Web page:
Still, we felt the human connection despite these new protocols. At Faru Faru, our waitress, Jacqui, brought us every meal for our entire 14-day stay. Her mask could not hide her positive energy and nurturing disposition, which made our trip so much more special.  When I asked her if she missed having guests, she put her hand over her heart. "So very much, Mark," she said with gravity. This small moment moved me deeply.

Leopard seen in Singita, Tanzania
A leopard seen in Singita Grumeti, Tanzania.
| Credit: Mark Lakin

Right now, wildlife viewing is superb because there are so few visitors.

At Grumeti, we had arrived just in time for The Great Migration, the single largest migration of mammals on the planet. More than one million wildebeest, zebra, and other grazers and browsers follow the rains across the vast green and golden plains of East Africa in their never-ending search for food.

Our stay at Ngorongoro Crater, which has the densest concentration of wildlife on the planet, delivered. Here, you will find lions, hyenas, wildebeests, zebras, buffalos, ostriches, leopards, elephants, and even pink flamingos.

Our game drives in the Crater were among the finest I've ever had on the continent. We were given special access from the Ngorongoro Conservation Area Authority to go off-road and track some of the Crater's 65 endangered black rhino, who represent the majority of the black rhino in Tanzania. In less than an hour, we miraculously saw three at close distance. The combination of dark grey clouds, beams of orange sunlight, golden yellow grasses, and verdant green bushes and trees added to the incredible scene. 

With wi-fi, remote work is now a possibility.

In addition to being the perfect place to disconnect from the world, Singita's and AndBeyond's properties have reliable WIFI that allow you to stay connected. I found myself loving the efficiency of working remotely in a place where, at any moment, I could close my laptop and get lost in nature's brilliance.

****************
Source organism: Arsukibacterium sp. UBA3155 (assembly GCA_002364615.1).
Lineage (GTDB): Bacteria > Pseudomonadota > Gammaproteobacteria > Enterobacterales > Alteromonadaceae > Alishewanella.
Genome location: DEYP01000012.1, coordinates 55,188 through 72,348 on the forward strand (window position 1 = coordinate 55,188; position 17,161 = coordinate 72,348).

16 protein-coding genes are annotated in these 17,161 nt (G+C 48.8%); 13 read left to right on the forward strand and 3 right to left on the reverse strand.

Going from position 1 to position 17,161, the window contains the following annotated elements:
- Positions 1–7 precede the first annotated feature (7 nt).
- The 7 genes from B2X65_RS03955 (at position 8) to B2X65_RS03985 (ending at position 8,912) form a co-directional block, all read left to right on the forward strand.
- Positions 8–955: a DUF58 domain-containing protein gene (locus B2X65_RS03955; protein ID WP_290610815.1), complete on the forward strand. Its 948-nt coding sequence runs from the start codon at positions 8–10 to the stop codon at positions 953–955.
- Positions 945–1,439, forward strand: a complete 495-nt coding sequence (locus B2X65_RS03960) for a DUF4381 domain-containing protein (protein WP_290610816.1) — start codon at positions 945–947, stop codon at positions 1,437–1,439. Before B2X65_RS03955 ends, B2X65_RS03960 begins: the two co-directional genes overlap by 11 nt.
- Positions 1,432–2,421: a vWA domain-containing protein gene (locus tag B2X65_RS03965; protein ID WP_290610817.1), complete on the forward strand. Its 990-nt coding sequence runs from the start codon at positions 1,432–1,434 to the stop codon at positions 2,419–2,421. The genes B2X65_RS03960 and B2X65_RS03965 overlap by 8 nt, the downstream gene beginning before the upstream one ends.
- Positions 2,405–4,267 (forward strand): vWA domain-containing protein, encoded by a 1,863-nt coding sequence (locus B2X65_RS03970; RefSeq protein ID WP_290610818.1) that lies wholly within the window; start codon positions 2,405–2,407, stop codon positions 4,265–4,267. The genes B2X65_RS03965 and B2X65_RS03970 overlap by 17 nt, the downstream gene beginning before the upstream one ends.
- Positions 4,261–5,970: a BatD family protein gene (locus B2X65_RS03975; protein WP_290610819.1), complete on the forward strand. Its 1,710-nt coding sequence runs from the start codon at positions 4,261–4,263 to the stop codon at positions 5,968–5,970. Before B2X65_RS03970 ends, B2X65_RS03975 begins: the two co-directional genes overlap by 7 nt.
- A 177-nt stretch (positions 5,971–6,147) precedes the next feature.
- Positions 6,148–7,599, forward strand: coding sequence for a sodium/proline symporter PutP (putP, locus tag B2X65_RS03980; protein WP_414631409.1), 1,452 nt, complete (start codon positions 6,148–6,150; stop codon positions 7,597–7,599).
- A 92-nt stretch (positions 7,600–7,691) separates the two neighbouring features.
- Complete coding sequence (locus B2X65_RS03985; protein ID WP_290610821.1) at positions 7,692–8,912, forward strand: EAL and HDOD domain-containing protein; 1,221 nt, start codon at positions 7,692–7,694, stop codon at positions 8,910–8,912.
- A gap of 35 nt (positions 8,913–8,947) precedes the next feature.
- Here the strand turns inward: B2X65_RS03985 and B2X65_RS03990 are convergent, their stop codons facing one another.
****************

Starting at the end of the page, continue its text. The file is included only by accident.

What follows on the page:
Mnemba, Tanzania accommodations and working from the beach
Left: A thatched banda on Mnemba Island, Tanzania. Right: Lakin working from the beach
| Credit: Mark Lakin

These properties are also leaders in conservation.

Perhaps the most memorable and the most meaningful part of my time on Mnemba came when I was told that andBeyond's Oceans Without Borders had relocated a green turtle nest months ago to protect it from predators. We were there when it was time to unearth these hatchlings and watch them begin their journey into the Indian Ocean. As I gently slid back the sand, dozens of tiny baby turtles emerged. At just the size of my pinky, it is hard to imagine that each of them could grow up to be 500 pounds, and even harder to imagine that 20 years from now, these same turtles will somehow know the way to return to this exact same beach to lay eggs of their own.

You're giving money to communities in need.

Travel is the largest industry in the world, employing one in every ten people globally. Though travel is a luxury and a privilege for the traveler, it's a livelihood for those who work in hotels, airlines, cruise ships, and experience providers, and puts food on the table for everyone from the housekeeping staff to general managers. Travel also produces revenue that allows governments to invest in infrastructure like roads, flights, shipping routes, water supply, and waste management. Local communities directly benefit from this investment.

I knew that our trip had been a force for so much good. We spent our money with Singita and andBeyond, brands that kept their staff employed and continued their robust conservation efforts, and our gratuities went directly to helping the staff and their families.

My friend and I made the tough decision not to visit any local communities during our stay, for their protection as much as ours. We instead brought solar lights for 50 families and asked the staffs at the various properties to deliver them on our behalf to families living without reliable access to electricity.

Above all, a trip like this will make you remember why we travel.

Tanzania is a reminder of how much beauty there still is in the world. Whenever it is that you decide to travel again, make informed and safe decisions that protect you and those you will encounter along the way. Spend your dollars with brands that support your values and vision of our collective future. If we all do these things, we will return to travel with a renewed sense of purpose.

A sunset seen from a boat in Tanzania
A sunset seen from a traditional dhow sailboat off Mnemba, Tanzania.
| Credit: Mark Lakin

Mark Lakin is a member of Travel + Leisure's Travel Advisory Board. He can help plan the perfect getaway to Africa, Antarctica, Iceland, India, Japan, or New Zealand, among other destinations. To work with Mark and his team at The Legacy Untold, contact him at ml@thelegacyuntold.com or 646-580-3026.